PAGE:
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Blueberry Blog
Spotted Wing Drosophila Identification, Monitoring, and Management in Georgia Blueberries Posted by Ash Sial on Apr 18, 2018 Spotted wing drosophila (SWD), Drosophila suzukii (Matsumura) (Diptera: Drosophilidae) is an invasive and economically important pest of many soft-skinned fruits such as blueberries, blackberries, raspberries, strawberries, cherries, and other. Since its first detection in California in 2008, SWD spread rapidly across the United States. It was first found in Georgia...
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Monitoring and Management of Thrips in Blueberries Posted by Ash Sial on Apr 17, 2018 Flower thrips are chronic pests of both southern highbush and rabbiteye blueberries in the southeastern United States. Thrips are minute (1 to 1.3 mm long) insects with slender body and usually yellowish to orange in color. Adults have long thin wings fringed with fine hairs (Figure 1). Females are generally larger than males. Both adults and nymphs have rasping and sucking mouthparts, which are used to extract cell sap from plant tissues.
Disease Development Following 2018 Freeze Damage Posted by Jonathan Oliver on Mar 16, 2018 Following the damage to blueberries in Georgia caused by recent freezes, the threat exists for subsequent damage from fungal pathogens. On tissues already damaged by the freezes, two fungal pathogens of particular concern are Botrytis and Botryosphaeria. Botrytis The fungus Botrytis cinerea causes Botrytis flower blight and fruit rot on...
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Cotton Blog
The Impact of China’s Potential Cotton Tariffs on U.S. Cotton Exports Posted by on Jun 29, 2018 By Yangxuan Liu, John R. C. Robinson, and Don Shurley On April 4th, 2018, China announced a potential 25 percent increase in import tariffs on major U.S. origin agricultural commodities in retaliation to a series of tariffs proposed by the United States. United States upland cotton is one of the...
What Farmers Need to Know about Crop Insurance and Prevented Planting Posted by on Jun 1, 2018 by Adam N. Rabinowitz and Yangxuan Liu Southern Georgia has seen a lot of rain during the month of May.  The table below shows the precipitation and number of rainy days in 2018 compared to the average from 2015-2017 for four selected areas in southern GA.  Precipitation in 2018 has been,...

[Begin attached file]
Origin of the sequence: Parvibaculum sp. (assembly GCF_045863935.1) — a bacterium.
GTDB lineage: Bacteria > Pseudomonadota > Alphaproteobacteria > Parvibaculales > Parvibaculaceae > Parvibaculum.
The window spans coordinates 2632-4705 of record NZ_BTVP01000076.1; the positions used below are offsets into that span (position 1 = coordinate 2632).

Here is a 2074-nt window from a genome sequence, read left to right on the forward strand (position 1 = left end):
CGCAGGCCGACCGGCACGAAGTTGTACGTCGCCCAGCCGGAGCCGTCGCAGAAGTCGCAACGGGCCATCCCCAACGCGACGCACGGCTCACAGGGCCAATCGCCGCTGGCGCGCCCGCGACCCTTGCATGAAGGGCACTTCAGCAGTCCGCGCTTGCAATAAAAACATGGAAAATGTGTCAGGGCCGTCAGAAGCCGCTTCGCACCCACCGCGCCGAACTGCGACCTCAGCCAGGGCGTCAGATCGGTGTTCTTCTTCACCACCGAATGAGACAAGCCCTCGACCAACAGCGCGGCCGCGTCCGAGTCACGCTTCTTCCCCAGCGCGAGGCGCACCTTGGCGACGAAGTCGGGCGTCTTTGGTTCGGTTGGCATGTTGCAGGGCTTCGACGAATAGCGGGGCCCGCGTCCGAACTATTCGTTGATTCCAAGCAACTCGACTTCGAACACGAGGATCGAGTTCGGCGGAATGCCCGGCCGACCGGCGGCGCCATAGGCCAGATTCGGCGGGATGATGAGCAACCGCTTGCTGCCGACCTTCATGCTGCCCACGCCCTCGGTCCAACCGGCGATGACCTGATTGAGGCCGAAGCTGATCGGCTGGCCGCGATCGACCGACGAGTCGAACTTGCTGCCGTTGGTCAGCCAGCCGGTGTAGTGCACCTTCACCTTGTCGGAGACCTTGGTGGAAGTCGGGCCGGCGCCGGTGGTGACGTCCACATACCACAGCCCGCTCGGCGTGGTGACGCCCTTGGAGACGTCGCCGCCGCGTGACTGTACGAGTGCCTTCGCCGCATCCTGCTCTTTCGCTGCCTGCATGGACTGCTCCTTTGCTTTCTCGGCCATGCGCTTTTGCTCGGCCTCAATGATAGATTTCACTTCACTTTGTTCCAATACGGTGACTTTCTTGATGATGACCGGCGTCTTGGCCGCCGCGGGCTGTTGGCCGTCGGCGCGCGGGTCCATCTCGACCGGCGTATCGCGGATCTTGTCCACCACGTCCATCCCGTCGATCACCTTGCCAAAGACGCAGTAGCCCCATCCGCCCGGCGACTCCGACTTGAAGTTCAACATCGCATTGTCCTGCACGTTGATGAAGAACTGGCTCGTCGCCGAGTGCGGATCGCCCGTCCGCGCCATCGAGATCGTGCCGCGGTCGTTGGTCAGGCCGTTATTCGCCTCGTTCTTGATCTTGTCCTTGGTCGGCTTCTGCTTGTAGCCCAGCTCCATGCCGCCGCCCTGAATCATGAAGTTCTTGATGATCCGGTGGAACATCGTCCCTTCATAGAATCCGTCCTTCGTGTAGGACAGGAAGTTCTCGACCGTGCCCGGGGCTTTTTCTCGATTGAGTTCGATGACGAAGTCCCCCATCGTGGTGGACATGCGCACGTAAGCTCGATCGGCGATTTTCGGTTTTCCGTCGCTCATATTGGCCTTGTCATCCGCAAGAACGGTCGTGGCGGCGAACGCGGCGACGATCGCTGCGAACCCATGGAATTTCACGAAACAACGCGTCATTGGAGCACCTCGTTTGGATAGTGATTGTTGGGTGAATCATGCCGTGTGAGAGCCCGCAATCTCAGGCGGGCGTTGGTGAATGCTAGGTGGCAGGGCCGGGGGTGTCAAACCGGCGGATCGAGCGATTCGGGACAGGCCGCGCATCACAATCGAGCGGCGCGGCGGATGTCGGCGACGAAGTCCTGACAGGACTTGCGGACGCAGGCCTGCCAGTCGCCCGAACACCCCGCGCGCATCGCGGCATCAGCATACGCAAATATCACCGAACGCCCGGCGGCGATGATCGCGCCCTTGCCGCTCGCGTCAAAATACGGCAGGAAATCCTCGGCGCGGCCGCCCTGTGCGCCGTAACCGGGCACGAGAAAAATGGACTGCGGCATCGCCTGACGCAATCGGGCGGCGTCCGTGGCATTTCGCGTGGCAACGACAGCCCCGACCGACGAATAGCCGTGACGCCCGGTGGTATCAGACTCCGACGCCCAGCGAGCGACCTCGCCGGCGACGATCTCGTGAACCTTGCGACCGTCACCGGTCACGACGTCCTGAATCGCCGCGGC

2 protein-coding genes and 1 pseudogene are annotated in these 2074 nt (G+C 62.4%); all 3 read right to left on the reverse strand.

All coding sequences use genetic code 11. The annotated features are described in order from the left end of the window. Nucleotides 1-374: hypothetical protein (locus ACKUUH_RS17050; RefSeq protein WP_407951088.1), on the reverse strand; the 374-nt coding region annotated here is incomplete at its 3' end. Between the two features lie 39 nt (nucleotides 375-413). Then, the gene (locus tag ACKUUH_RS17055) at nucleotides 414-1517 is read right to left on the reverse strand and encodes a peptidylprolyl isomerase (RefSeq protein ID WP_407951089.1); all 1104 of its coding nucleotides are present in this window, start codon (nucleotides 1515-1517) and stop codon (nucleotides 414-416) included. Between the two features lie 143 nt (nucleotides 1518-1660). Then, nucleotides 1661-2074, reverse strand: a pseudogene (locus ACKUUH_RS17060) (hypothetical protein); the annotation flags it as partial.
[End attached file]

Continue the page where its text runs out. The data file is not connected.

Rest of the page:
2018 Farm Bill and Seed Cotton Program Timeline Update Posted by on May 15, 2018 By Don Shurley, Yangxuan Liu and Adam N. Rabinowitz The legislative process leading to the next farm bill has now begun.  The current 2014 farm bill will end with the 2018 crop year.  On April 18, the House Agriculture Committee approved The Agriculture and Nutrition Act of 2018 (HR 2). ...
The Impacts of China Trade Tariff on Georgia Row Crops Posted by on May 7, 2018 By Yangxuan Liu, Adam N. Rabinowitz, and Don Shurley China announced plans to implement a 25 percent increase in import tariffs on major agricultural commodities from the United States, which includes soybeans, corn and corn products, wheat, sorghum, cotton, and tobacco and tobacco products. The overall United States export value for these...
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Peach Blog
Plum Curculio and Scale Update Posted by Blaauw on Jun 27, 2018 I posted last week about scale management, but I wanted to send out a reminder about scale and an update for everyone that plum curculio (PC) adults are also active in the orchards (see image above taken last week). In blocks that still have fruit, if you are and have...
San Jose scale are on the move…again Posted by Blaauw on Jun 20, 2018 The second peak of San Jose scale crawler activity is right around the corner. We have begun capturing considerable numbers of crawlers on June 19 on research trees in Fort Valley, GA (see image). The peak emergence of scale crawlers in this region is expected to occur within the next...